THE RED SUMMER - Cheating the Hangman
Part 4 of 4
John Cooper knew that if his client had any chance of being found innocent, he had to put him on the stand to make a statement without any cross examination by the State. Cummings gently walked to the stand to make an unsworn statement to the jury. "Gentlemen of the jury, I am up here before you," Cummings began. "I have always been raised right here in Laurens County and I have never given anybody any trouble in my life," he stated. Cummings told the jurors that the trouble began when Mr. Cannon ran into the rear of Buster Wells' car, though he knew not why. He heard the women in the car screaming and hollering and ran out to see what the commotion was about. "I said what's the matter Buster?" He said, 'This man here run into my car and wants me to pay for it." Cummings further stated that Buster asked him for his opinion on what was the best thing to do about it.
After examining the damages, Cummings remarked that he recommended that Cannon and Wells pay for their own damages. While he was squatting down, Cummings said that Cannon screamed, "You haven't got a God d--ned thing to do with it and if you say another word, I'll kill you!" as he ran his hand into his hip pocket. Cummings said, "I told Buster this is the best idea I can give you about it," to which, he said, Cannon screamed, "Didn't I tell you not to say any more about it you G-d d mned black s.o.b.! I'll blow your brains out!" Cummings contended that Cannon pulled his gun and ran to the house to hide. He said that he sat down and then saw a shot gun mounted on the wall facing the door. He asserted that he walked outside to the garden gate and that was when Cannon fired at him. He shot once as Cannon fired his second volley, striking him with a mortal wound. Cummings concluded his statement by saying, "My mother was living there and myself. The squabbling out there in front of the house about the car is how come I went out there and hearing them women hollering. I am twenty years old."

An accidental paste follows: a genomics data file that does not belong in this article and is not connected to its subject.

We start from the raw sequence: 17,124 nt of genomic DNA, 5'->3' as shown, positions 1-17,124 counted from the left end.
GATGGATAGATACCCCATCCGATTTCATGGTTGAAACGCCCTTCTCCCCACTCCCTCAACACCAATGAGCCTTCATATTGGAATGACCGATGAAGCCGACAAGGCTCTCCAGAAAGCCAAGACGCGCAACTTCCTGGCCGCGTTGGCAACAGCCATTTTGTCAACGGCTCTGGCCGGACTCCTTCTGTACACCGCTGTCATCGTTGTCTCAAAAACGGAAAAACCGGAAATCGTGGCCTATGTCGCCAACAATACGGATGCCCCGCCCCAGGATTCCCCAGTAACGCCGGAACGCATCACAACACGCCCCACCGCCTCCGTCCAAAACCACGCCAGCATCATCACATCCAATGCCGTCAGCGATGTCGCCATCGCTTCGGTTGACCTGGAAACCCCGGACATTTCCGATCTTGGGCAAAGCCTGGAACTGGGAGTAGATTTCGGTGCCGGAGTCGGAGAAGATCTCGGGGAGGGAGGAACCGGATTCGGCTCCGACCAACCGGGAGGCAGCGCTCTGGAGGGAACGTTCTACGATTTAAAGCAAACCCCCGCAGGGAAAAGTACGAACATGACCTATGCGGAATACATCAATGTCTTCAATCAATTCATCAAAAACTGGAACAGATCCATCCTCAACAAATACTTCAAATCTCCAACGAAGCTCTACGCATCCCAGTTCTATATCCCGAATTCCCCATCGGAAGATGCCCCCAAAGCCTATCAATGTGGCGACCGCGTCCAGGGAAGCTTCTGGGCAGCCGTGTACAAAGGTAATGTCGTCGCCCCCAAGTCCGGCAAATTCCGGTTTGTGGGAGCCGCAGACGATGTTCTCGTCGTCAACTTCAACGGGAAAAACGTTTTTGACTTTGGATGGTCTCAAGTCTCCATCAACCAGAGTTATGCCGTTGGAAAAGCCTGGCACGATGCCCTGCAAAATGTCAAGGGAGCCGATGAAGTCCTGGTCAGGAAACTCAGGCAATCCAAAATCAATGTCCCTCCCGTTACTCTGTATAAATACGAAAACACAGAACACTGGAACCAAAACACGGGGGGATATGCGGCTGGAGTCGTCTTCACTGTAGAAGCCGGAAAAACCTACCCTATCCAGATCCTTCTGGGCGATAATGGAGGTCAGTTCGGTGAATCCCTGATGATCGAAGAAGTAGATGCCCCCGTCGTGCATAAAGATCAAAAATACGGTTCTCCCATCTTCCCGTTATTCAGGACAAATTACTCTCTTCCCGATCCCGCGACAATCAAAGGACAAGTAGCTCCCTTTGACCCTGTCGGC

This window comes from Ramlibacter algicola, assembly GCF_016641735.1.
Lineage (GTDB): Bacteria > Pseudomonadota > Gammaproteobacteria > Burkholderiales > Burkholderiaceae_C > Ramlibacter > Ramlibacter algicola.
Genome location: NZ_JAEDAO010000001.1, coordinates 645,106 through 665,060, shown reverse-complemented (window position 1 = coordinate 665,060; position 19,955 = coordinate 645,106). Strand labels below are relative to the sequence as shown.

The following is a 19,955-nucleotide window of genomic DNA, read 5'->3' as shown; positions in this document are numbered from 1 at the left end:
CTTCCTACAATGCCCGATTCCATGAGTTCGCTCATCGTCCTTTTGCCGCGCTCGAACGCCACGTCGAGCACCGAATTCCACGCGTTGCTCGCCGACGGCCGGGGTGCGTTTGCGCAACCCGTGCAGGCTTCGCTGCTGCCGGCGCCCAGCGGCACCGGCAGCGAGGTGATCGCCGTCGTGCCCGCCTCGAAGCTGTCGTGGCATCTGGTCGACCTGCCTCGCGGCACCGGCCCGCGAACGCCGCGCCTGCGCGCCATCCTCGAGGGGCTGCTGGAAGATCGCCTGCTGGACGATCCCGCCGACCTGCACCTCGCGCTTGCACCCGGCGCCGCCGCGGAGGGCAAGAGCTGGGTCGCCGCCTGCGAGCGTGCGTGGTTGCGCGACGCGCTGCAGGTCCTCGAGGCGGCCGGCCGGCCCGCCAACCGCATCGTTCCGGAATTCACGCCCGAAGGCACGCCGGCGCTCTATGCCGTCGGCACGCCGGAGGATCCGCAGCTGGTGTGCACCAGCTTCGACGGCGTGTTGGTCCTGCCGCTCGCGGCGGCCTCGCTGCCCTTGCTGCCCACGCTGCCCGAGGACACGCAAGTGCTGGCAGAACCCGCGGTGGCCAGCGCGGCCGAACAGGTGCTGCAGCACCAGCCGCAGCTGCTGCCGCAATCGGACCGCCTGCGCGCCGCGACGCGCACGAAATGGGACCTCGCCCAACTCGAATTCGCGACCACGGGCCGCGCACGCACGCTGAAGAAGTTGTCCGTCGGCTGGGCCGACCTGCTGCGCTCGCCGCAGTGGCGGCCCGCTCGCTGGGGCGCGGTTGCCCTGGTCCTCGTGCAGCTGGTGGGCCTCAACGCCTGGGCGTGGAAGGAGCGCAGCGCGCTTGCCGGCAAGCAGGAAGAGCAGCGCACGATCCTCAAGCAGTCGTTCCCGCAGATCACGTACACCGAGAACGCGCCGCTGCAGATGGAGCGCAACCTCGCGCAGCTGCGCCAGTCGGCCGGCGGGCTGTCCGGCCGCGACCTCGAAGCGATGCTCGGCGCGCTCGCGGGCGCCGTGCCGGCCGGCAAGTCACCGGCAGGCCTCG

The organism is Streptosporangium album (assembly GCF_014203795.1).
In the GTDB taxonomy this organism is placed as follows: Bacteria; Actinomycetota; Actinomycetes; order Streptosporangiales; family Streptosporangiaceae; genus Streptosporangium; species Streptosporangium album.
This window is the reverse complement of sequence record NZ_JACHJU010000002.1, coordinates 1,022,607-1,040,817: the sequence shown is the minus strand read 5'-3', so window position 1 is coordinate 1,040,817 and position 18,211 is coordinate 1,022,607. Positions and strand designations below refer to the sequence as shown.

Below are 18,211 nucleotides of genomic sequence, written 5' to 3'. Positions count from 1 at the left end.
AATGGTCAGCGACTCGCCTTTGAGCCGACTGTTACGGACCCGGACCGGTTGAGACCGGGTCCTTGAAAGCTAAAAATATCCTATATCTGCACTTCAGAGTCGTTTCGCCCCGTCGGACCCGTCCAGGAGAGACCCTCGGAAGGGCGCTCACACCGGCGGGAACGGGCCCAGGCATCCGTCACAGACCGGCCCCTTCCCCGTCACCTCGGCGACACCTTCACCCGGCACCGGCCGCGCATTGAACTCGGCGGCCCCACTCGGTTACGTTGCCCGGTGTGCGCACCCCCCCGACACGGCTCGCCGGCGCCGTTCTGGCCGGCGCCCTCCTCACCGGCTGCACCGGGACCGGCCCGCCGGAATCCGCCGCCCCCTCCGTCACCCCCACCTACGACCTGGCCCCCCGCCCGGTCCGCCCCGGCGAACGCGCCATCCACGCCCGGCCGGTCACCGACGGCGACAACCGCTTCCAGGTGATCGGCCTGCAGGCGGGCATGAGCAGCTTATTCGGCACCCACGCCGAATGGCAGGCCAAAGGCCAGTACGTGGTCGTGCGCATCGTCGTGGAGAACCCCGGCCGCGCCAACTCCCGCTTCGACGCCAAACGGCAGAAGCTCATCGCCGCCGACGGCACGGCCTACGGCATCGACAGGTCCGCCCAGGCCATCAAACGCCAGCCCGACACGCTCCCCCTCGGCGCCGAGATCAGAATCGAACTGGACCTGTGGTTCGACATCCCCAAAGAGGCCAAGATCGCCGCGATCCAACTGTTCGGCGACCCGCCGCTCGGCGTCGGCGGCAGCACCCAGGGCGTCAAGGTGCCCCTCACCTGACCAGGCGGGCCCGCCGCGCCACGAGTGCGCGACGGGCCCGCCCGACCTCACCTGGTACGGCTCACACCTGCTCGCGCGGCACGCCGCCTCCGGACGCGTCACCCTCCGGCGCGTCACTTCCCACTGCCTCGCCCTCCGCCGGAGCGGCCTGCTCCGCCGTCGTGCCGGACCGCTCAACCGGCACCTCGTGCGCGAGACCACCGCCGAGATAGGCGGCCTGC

The State recalled Currington and Sheriff Watson, who offered more testimony about the defendant's statement that Buster Wells had told him to shoot him not in the self defense as Cummings maintained. Not leaving well enough alone, Cooper cross-examined Watson, who expounded even more damaging details of Cummings confession to the popular sheriff.
For its first witness, the defense called Buster Wells, who confirmed Cumming's account that it was Cannon, actually a resident of Wilkinson County, who threatened to kill his friend if he didn't shut up and leave the scene. He testified under direct examination that "Mr. Currington didn't do anything except to say 'Lord have mercy,' just like I did. I was scared. I am scared now. I don't feel good." Recounting his eight-week stay in jail before his trial, Wells commented, "I never had nothing to with the killing, except Mr. Cannon just run his car into mine. I never hurt anybody or shot anybody."
Solicitor Stephens launched an intensive cross examination but failed to get Buster to change his story. To reiterate Cummings defense, Buster was redirected to make out a case for self defense telling Mr. Cannon not to shoot Cummings. In the final moments of the testimony, Wells drastically changed his story by saying, "Mr. Cannon never shot at the defendant until after he got his gun. He throwed up his pistol but never shot him at all." In one final dooming moment, Wells, with no fear of double jeopardy, testified, "Mr. Cannon and myself were adjusting the damages done to our cars. We never invited the defendant or didn't need the defendant to help us to adjust our differences."
Devastated at what had unfolded, defense attorney Cooper rose and stated "The defense rests." Judge Kent called for a recess until 9:00 a.m. when he would entertain requests to charge to jury on the legal elements of the case. Stephens and Cooper, along with their assistants, stayed up most of the night writing out their requests to charge the jury, primarily on the elements of malice murder, manslaughter and self defense.